To date this research, which is supported by Retina SA and funders such as the Medical Research Council, has led to several advances in the identification of the genetic causes of the disease and new retinal disease genes RP17 (CAIV) and RP13 (PRPF8). These genes were originally mapped uniquely to South African families.

As a result, the affected families are receiving better genetic management and will be able to track developments and potentially even participate in research towards future therapies for disorder. An offshoot of this work is the ophthalmic genetic service they now offer, with four genetic counsellors trained at UCT.

Greenberg also serves on the committee of the national Department of Health’s team tasked with drafting regulations and guidelines for the new National Health Bill’s section on human cloning and stem cell research.

As for their future work, the UCT Stem Cell Initiative is generating stem cell lines for other conditions. These will be used for future investigations into disease modelling and possible therapeutic screening.

“We do research not for the sake of science but for the sake of patients – and to do what we do better.

“As excited as we are about stem cells, we need to restore balance. There are many people who hope it’s a cure for the future and yes, it is, but the future is not yet now.”

(You can listen to the audio at http://www.uct.ac.za/news/lectures/inaugural/2013/).


Stem Cell Initiative in Local News

Stem cell technology aids disease research
(University of Cape Town Monday Paper, 15 April 2013)

Stem Cell Research Initiative TeamTeam talk: (From left, back) Drs Lauren Watson, Melissa Nel, and Robyn Rautenbach. (Middle) Dennis Lin, Prof Jeanine Heckmann, Dr Robea Ballo, Danielle Smith, Dr Liz van der Merwe, and Esther van Heerden. (Front) Profs Jacquie Greenberg and Sue Kidson.

The use of stem cells to develop ‘disease-in-a-dish’ models, for studying disease aetiology and for drug screening, is gaining popularity worldwide.

The UCT Stem Cell Initiative, headed by Professors Sue Kidson and Jacquie Greenberg and comprising scientists and students from the departments of cell biology, human genetics, neurology and other departments, is using a groundbreaking new technology, pioneered by 2012 Nobel prize winner Shinya Yamanaka, to turn cultured skin cells into stem cells.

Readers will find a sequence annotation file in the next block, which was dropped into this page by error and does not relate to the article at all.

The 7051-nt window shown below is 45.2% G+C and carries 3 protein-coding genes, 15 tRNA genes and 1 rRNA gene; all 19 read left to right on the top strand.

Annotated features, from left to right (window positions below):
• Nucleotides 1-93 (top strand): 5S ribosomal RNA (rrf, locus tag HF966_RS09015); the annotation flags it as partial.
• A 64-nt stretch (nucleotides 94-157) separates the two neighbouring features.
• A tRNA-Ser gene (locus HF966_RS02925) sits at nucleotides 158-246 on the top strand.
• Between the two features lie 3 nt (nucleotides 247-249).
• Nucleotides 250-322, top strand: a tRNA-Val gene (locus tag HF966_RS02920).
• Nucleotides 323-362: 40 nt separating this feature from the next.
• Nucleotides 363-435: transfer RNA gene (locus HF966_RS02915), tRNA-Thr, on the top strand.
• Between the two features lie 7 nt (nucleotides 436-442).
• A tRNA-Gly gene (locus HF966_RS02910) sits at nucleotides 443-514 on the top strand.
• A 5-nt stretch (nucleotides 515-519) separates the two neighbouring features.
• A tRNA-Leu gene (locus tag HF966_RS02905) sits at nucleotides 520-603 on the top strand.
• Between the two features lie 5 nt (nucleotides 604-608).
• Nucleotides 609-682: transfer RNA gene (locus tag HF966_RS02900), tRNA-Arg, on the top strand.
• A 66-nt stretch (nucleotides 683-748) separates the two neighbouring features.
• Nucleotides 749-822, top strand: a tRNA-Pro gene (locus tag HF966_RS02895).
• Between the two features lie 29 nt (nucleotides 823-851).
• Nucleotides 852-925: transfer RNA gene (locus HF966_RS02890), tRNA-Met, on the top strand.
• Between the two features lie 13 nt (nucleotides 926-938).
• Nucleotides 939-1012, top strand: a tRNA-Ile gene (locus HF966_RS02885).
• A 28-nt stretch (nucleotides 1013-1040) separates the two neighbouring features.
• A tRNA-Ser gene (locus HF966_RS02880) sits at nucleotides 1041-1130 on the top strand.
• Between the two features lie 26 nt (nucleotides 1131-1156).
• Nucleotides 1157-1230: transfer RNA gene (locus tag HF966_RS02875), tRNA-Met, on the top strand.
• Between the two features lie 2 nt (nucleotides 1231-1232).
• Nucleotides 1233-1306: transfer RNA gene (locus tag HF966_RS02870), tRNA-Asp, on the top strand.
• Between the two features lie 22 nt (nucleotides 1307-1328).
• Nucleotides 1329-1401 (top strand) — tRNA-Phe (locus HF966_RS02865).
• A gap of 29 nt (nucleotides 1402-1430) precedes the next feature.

Theoretically, these cells, termed induced pluripotent stem cells (iPSCs), can be differentiated into any cell type in the body, making them an ideal source of cells for the study of diseases affecting inaccessible tissues, such as the eyes and brain. “Since these iPSCs are derived from adult skin, they also bypass many ethical issues associated with embryonic stem cell research,” said Kidson.

In collaboration with researchers in Oxford and Japan, scientists from the UCT Stem Cell Initiative have established the first iPSCs from South African patients suffering from the inherited neurodegenerative disease spinocerebellar ataxia type 7 (SCA7). This is one type of ataxia among a group of inherited diseases of the central nervous system. Like many other inherited ataxias, SCA7 stems from genetic defects that lead to the impairment of specific nerve fibres carrying messages to and from the brain. The result is a degeneration of the brain’s co-ordination centre, the cerebellum. SCA7 differs from most other forms of spinocerebellar ataxia in that the earliest signs are usually visual problems, rather than poor co-ordination.

The group is also in the process of deriving cells from patients with the neuromuscular disorder myasthenia gravis. Myasthenia gravis is a chronic autoimmune neuromuscular disease characterised by varying degrees of weakness of the skeletal muscles. The SCA7 patient cells have been successfully differentiated into neurons and retinal cells, which are now being used to investigate disease mechanisms in the laboratory.

The stem cell group is in the process of generating stem cell lines for a number of other conditions, which will be used for future investigations into disease modelling and possible therapeutic screening.

See the original article.